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Walrus - Graph Visualization Tool

Walrus - Graph Visualization Tool
Source Code Available The source code to Walrus is now available under the GNU GPL. You may download the source code below. Description Walrus is a tool for interactively visualizing large directed graphs in three-dimensional space. Walrus computes its layout based on a user-supplied spanning tree. Walrus uses 3D hyperbolic geometry to display graphs under a fisheye-like distortion. Walrus is being developed by Young Hyun at CAIDA. Applicability Please note that Walrus currently has the following requirements, restrictions, or limitations which may render it unsuitable for a given problem domain or dataset: Only directed graphs are supported.Only connected graphs with reachable nodes are supported. Galleries The following galleries show graphs of various sizes and complexity. Implemented Features Features Under Consideration more options for coloring objects (such as with a perceptually uniform colorscale)filtering and other interactive processing Requirements Download Changes References Related:  Social Network Analysis

SoNIA - Social Network Image Animator Social Network Image Animator What is it? SoNIA is a Java-based package for visualizing dynamic or longitudinal "network" data. Our intention for SoNIA is to read-in dynamic network information from various formats, aid the user in constructing "meaningful" layouts, and export the resulting images or "movies" of the network, along with information about the techniques and parameter settings used to construct the layouts, and some form of statistic indicating the "accuracy" or degree of distortion present in the layout. What else is SoNIA for? In addition, we hope that SoNIA will have other uses. Another mode of use that SoNIA supports is that of a "browser" for time-based network data. Authors SoNIA is currently under development by Dan McFarland and Skye Bender-deMoll, originally supported by a Research Incentive Award provided by Stanford University's Office of Technology and Liscensing (grant # 2-CDZ-108). Other contributors include:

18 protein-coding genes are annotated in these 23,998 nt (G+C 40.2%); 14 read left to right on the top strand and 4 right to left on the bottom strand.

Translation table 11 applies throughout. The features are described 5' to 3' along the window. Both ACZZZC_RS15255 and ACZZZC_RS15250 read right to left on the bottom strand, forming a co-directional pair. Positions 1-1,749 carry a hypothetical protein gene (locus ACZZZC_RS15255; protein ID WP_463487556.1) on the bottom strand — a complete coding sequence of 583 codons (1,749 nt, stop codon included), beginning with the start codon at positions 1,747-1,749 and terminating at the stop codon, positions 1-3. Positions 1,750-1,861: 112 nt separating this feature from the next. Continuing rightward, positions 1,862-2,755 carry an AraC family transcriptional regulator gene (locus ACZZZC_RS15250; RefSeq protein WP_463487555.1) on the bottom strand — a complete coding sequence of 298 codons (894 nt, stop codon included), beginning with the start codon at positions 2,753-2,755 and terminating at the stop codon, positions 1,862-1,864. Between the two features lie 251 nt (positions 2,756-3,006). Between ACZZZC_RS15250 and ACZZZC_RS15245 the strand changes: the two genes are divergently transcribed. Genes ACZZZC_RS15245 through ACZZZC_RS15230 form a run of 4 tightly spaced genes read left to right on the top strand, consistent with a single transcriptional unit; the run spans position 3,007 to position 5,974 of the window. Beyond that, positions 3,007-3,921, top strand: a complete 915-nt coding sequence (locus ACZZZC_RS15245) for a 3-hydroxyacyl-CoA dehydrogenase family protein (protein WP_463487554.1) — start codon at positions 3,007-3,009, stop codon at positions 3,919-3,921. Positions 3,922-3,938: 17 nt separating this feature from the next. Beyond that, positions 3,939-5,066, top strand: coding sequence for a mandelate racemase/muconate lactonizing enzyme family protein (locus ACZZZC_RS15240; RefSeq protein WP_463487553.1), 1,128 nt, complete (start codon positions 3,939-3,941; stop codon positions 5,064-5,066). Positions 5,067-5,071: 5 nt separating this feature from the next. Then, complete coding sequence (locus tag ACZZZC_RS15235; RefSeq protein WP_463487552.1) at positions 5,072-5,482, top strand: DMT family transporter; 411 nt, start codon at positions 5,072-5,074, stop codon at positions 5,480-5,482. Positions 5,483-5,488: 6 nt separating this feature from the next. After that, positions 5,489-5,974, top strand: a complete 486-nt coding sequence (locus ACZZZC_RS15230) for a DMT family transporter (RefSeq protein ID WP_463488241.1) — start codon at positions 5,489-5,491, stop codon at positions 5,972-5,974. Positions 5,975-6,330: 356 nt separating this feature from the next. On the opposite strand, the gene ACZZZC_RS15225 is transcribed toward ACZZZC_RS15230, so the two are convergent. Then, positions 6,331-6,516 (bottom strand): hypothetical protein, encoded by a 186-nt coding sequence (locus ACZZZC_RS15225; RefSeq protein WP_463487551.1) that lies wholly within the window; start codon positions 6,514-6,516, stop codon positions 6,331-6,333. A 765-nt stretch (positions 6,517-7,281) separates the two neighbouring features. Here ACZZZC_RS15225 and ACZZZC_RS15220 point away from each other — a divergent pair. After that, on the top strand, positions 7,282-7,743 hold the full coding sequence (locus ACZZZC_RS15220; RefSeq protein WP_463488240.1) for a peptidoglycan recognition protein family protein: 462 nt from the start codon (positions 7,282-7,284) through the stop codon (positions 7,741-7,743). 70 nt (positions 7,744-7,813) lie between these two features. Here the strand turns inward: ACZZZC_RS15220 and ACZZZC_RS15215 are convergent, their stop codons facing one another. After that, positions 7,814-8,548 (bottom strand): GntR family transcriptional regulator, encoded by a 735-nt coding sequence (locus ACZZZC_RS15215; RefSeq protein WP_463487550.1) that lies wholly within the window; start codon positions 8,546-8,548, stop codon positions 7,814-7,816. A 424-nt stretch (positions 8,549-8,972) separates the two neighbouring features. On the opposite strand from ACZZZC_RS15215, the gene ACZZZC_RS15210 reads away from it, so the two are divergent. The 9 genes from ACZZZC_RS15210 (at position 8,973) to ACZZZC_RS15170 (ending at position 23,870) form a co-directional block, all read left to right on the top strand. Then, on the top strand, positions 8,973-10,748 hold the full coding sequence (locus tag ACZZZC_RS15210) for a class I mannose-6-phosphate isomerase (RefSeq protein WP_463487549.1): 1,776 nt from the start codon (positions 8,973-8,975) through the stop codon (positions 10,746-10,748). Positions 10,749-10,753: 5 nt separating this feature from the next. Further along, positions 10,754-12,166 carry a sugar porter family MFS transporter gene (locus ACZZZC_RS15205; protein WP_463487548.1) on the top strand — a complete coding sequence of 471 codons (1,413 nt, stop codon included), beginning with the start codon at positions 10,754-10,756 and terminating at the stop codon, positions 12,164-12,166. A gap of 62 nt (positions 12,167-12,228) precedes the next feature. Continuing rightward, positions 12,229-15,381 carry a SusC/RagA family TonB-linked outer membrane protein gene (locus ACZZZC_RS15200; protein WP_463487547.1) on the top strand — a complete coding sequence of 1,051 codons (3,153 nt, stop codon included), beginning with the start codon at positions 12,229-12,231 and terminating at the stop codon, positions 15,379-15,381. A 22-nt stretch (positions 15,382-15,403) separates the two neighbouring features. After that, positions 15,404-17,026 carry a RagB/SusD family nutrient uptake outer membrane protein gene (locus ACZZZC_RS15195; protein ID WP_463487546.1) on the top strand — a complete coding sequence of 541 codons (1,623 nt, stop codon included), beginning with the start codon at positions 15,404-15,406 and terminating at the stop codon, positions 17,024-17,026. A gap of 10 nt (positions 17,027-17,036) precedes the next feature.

D veloppement avanc avec Eclipse Zest Dans l'article précédent, Introduction à ZestIntroduction à Zest, nous avons vu comment construire un graphe, que ce soit à partir d'un modèle en utilisant les mêmes mécanismes que JFace, ou directement en créant nœuds et branches. Cet article reprend l'exemple de l'article précédent, et se propose de montrer comment enrichir le graphe de diverses manières : soit par le biais de styles personnalisés, de menus contextuels, ou encore par la mise en place d'un zoom, ou de layouts différents. Ce tutoriel suppose que vous disposiez des connaissances de base sur les technologies suivantes : Par ailleurs, nous repartons sur le graphe orienté "branches" de l'article d'introduction, contenu dans la vue "LinkView". Les sources sont disponibles ici (FTP)src-intro-ftp ou ici (HTTP)src-intro-http. La boîte à outils Zest possède plusieurs algorithmes d'agencement pour un graphe, qui modifient la disposition initiale du graphe lors de sa construction. Sélectionnez